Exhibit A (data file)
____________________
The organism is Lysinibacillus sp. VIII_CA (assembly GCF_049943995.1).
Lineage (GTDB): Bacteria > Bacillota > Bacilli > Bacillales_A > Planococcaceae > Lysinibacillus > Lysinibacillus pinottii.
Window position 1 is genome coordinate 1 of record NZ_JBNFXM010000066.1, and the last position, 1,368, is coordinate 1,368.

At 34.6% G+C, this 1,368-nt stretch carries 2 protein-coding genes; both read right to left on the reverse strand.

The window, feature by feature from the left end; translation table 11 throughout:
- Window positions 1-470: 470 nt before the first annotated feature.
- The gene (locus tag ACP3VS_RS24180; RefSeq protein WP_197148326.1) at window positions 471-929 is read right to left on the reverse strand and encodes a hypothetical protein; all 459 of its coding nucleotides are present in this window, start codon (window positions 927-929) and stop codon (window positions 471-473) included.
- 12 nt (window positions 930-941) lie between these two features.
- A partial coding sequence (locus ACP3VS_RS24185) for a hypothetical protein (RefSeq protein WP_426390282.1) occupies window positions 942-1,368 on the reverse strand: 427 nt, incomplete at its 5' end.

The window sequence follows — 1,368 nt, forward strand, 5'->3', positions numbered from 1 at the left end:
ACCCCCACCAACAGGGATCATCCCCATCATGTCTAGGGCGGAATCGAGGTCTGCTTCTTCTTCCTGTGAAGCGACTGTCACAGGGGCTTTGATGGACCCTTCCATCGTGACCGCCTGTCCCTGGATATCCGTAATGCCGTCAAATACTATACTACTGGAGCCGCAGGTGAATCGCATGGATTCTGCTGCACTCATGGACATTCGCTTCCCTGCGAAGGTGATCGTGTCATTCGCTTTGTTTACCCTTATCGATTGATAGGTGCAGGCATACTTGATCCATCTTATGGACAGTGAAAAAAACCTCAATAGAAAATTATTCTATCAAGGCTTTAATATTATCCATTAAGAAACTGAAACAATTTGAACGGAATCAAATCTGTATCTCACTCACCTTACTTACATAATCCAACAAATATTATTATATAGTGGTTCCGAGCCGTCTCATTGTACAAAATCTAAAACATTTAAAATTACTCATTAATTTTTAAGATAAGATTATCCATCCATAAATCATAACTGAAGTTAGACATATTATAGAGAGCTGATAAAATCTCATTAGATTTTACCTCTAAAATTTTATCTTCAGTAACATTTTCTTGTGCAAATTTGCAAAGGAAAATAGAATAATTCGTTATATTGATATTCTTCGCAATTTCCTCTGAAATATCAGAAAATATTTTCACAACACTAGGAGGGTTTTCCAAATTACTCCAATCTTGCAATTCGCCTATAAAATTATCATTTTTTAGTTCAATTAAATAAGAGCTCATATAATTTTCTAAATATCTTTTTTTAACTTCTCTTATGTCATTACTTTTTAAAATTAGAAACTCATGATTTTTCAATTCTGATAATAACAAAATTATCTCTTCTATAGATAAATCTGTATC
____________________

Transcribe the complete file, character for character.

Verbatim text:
The organism is Lysinibacillus sp. VIII_CA (assembly GCF_049943995.1).
Lineage (GTDB): Bacteria > Bacillota > Bacilli > Bacillales_A > Planococcaceae > Lysinibacillus > Lysinibacillus pinottii.
Window position 1 is genome coordinate 1 of record NZ_JBNFXM010000066.1, and the last position, 1,368, is coordinate 1,368.

At 34.6% G+C, this 1,368-nt stretch carries 2 protein-coding genes; both read right to left on the reverse strand.

The window, feature by feature from the left end; translation table 11 throughout:
- Window positions 1-470: 470 nt before the first annotated feature.
- The gene (locus tag ACP3VS_RS24180; RefSeq protein WP_197148326.1) at window positions 471-929 is read right to left on the reverse strand and encodes a hypothetical protein; all 459 of its coding nucleotides are present in this window, start codon (window positions 927-929) and stop codon (window positions 471-473) included.
- 12 nt (window positions 930-941) lie between these two features.
- A partial coding sequence (locus ACP3VS_RS24185) for a hypothetical protein (RefSeq protein WP_426390282.1) occupies window positions 942-1,368 on the reverse strand: 427 nt, incomplete at its 5' end.

The window sequence follows — 1,368 nt, forward strand, 5'->3', positions numbered from 1 at the left end:
ACCCCCACCAACAGGGATCATCCCCATCATGTCTAGGGCGGAATCGAGGTCTGCTTCTTCTTCCTGTGAAGCGACTGTCACAGGGGCTTTGATGGACCCTTCCATCGTGACCGCCTGTCCCTGGATATCCGTAATGCCGTCAAATACTATACTACTGGAGCCGCAGGTGAATCGCATGGATTCTGCTGCACTCATGGACATTCGCTTCCCTGCGAAGGTGATCGTGTCATTCGCTTTGTTTACCCTTATCGATTGATAGGTGCAGGCATACTTGATCCATCTTATGGACAGTGAAAAAAACCTCAATAGAAAATTATTCTATCAAGGCTTTAATATTATCCATTAAGAAACTGAAACAATTTGAACGGAATCAAATCTGTATCTCACTCACCTTACTTACATAATCCAACAAATATTATTATATAGTGGTTCCGAGCCGTCTCATTGTACAAAATCTAAAACATTTAAAATTACTCATTAATTTTTAAGATAAGATTATCCATCCATAAATCATAACTGAAGTTAGACATATTATAGAGAGCTGATAAAATCTCATTAGATTTTACCTCTAAAATTTTATCTTCAGTAACATTTTCTTGTGCAAATTTGCAAAGGAAAATAGAATAATTCGTTATATTGATATTCTTCGCAATTTCCTCTGAAATATCAGAAAATATTTTCACAACACTAGGAGGGTTTTCCAAATTACTCCAATCTTGCAATTCGCCTATAAAATTATCATTTTTTAGTTCAATTAAATAAGAGCTCATATAATTTTCTAAATATCTTTTTTTAACTTCTCTTATGTCATTACTTTTTAAAATTAGAAACTCATGATTTTTCAATTCTGATAATAACAAAATTATCTCTTCTATAGATAAATCTGTATC